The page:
The Stacks project

\begin{equation*} \DeclareMathOperator\Coim{Coim} \DeclareMathOperator\Coker{Coker} \DeclareMathOperator\Ext{Ext} \DeclareMathOperator\Hom{Hom} \DeclareMathOperator\Im{Im} \DeclareMathOperator\Ker{Ker} \DeclareMathOperator\Mor{Mor} \DeclareMathOperator\Ob{Ob} \DeclareMathOperator\Sh{Sh} \DeclareMathOperator\SheafExt{\mathcal{E}\mathit{xt}} \DeclareMathOperator\SheafHom{\mathcal{H}\mathit{om}} \DeclareMathOperator\Spec{Spec} \newcommand\colim{\mathop{\mathrm{colim}}\nolimits} \newcommand\lim{\mathop{\mathrm{lim}}\nolimits} \newcommand\Qcoh{\mathit{Qcoh}} \newcommand\Sch{\mathit{Sch}} \newcommand\QCohstack{\mathcal{QC}\!\mathit{oh}} \newcommand\Cohstack{\mathcal{C}\!\mathit{oh}} \newcommand\Spacesstack{\mathcal{S}\!\mathit{paces}} \newcommand\Quotfunctor{\mathrm{Quot}} \newcommand\Hilbfunctor{\mathrm{Hilb}} \newcommand\Curvesstack{\mathcal{C}\!\mathit{urves}} \newcommand\Polarizedstack{\mathcal{P}\!\mathit{olarized}} \newcommand\Complexesstack{\mathcal{C}\!\mathit{omplexes}} \newcommand\Pic{\mathop{\mathrm{Pic}}\nolimits} \newcommand\Picardstack{\mathcal{P}\!\mathit{ic}} \newcommand\Picardfunctor{\mathrm{Pic}} \newcommand\Deformationcategory{\mathcal{D}\!\mathit{ef}} \end{equation*}

Lemma 10.67.4. Let $R$ be a local Noetherian ring. Let $M$ be a finite $R$-module. Let $x_1, \ldots , x_ c$ be an $M$-regular sequence. Then any permutation of the $x_ i$ is a regular sequence as well.

Proof. First we do the case $c = 2$. Consider $K \subset M$ the kernel of $x_2 : M \to M$. For any $z \in K$ we know that $z = x_1 z'$ for some $z' \in M$ because $x_2$ is a nonzerodivisor on $M/x_1M$. Because $x_1$ is a nonzerodivisor on $M$ we see that $x_2 z' = 0$ as well. Hence $x_1 : K \to K$ is surjective. Thus $K = 0$ by Nakayama's Lemma 10.19.1. Next, consider multiplication by $x_1$ on $M/x_2M$. If $z \in M$ maps to an element $\overline{z} \in M/x_2M$ in the kernel of this map, then $x_1 z = x_2 y$ for some $y \in M$. But then since $x_1, x_2$ is a regular sequence we see that $y = x_1 y'$ for some $y' \in M$. Hence $x_1 ( z - x_2 y' ) =0$ and hence $z = x_2 y'$ and hence $\overline{z} = 0$ as desired.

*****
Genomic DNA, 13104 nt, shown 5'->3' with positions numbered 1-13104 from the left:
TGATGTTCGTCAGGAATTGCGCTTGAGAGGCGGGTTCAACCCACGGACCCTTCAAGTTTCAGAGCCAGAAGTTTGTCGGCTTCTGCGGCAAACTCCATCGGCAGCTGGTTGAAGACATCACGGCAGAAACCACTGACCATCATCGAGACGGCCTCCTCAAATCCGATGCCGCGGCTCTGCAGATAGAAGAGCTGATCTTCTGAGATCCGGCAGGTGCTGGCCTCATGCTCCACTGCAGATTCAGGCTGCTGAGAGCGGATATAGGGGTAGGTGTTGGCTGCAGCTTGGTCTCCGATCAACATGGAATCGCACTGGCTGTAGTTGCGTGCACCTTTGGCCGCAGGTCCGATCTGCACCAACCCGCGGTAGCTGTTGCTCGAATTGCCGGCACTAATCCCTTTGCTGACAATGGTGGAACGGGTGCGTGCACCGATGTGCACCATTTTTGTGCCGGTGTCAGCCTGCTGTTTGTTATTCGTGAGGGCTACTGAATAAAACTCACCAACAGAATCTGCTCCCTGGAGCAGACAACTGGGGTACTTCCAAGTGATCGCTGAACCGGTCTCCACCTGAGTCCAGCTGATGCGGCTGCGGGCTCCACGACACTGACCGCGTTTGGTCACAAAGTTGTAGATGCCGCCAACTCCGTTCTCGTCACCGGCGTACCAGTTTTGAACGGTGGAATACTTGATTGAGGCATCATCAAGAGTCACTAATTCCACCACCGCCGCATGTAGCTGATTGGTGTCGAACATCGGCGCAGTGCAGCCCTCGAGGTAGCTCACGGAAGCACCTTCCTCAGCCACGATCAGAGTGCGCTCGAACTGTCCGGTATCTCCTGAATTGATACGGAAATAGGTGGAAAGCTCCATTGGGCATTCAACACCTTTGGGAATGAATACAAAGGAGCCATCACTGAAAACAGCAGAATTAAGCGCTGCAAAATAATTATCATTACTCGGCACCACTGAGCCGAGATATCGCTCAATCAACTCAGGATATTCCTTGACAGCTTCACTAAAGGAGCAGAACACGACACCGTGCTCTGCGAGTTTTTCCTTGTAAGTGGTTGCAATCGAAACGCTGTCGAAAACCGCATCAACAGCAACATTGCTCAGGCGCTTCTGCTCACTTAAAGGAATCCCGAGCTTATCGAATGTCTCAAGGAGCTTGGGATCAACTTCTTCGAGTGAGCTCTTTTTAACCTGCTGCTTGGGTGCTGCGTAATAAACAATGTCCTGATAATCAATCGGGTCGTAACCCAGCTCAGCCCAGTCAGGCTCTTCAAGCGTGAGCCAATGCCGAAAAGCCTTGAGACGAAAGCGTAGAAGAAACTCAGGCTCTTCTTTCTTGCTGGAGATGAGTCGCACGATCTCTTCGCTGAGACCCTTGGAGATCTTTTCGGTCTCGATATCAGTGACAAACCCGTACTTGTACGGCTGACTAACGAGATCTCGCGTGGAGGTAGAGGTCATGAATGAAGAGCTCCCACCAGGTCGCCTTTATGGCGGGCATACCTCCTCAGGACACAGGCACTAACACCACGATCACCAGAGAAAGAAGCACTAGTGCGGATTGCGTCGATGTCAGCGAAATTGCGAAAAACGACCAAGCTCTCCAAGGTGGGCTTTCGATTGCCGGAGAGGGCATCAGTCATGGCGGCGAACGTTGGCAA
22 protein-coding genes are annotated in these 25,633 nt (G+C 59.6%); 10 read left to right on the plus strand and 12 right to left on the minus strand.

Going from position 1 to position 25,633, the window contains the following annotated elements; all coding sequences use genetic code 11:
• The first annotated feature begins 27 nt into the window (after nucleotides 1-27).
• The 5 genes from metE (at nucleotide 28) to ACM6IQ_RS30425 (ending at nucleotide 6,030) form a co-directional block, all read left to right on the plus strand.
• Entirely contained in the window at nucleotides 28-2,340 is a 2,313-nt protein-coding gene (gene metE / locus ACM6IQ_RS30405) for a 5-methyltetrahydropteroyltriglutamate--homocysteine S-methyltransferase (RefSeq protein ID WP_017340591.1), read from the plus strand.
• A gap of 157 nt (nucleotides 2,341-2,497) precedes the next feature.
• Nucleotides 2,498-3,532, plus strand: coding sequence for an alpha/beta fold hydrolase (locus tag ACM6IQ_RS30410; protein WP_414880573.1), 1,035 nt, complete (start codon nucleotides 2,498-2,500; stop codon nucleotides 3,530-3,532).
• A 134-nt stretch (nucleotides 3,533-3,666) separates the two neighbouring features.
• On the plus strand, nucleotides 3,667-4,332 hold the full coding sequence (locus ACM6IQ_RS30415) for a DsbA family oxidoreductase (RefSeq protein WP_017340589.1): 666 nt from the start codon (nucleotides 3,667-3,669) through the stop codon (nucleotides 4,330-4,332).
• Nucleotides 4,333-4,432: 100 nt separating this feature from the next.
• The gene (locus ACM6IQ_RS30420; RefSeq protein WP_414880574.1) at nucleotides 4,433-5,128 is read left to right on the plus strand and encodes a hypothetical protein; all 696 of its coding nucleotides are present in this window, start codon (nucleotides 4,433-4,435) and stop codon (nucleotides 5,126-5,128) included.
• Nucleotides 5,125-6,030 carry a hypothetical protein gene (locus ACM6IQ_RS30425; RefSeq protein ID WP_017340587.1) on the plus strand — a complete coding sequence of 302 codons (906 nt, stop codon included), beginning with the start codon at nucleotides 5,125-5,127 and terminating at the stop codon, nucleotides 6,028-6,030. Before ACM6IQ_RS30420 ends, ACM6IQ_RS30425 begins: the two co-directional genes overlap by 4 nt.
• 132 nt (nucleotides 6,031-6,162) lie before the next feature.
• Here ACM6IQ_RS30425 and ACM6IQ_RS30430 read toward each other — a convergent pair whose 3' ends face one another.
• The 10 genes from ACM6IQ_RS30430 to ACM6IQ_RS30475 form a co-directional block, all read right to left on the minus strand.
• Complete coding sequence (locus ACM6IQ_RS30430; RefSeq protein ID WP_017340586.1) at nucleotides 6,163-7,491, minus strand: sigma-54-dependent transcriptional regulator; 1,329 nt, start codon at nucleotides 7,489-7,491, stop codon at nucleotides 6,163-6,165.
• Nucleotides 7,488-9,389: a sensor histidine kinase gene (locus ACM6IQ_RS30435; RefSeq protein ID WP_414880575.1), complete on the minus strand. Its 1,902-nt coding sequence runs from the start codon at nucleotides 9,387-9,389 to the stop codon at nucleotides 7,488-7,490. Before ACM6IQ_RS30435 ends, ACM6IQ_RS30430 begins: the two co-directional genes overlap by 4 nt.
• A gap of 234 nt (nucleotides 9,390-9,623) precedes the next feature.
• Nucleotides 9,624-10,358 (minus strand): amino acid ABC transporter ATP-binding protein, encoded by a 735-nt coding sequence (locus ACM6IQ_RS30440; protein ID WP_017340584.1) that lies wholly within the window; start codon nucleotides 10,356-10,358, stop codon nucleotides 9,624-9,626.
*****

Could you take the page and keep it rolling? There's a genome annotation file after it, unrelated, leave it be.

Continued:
For the general case, observe that any permutation is a composition of transpositions of adjacent indices. Hence it suffices to prove that

\[ x_1, \ldots , x_{i-2}, x_ i, x_{i-1}, x_{i + 1}, \ldots , x_ c \]

is an $M$-regular sequence. This follows from the case we just did applied to the module $M/(x_1, \ldots , x_{i-2})$ and the length $2$ regular sequence $x_{i-1}, x_ i$. $\square$


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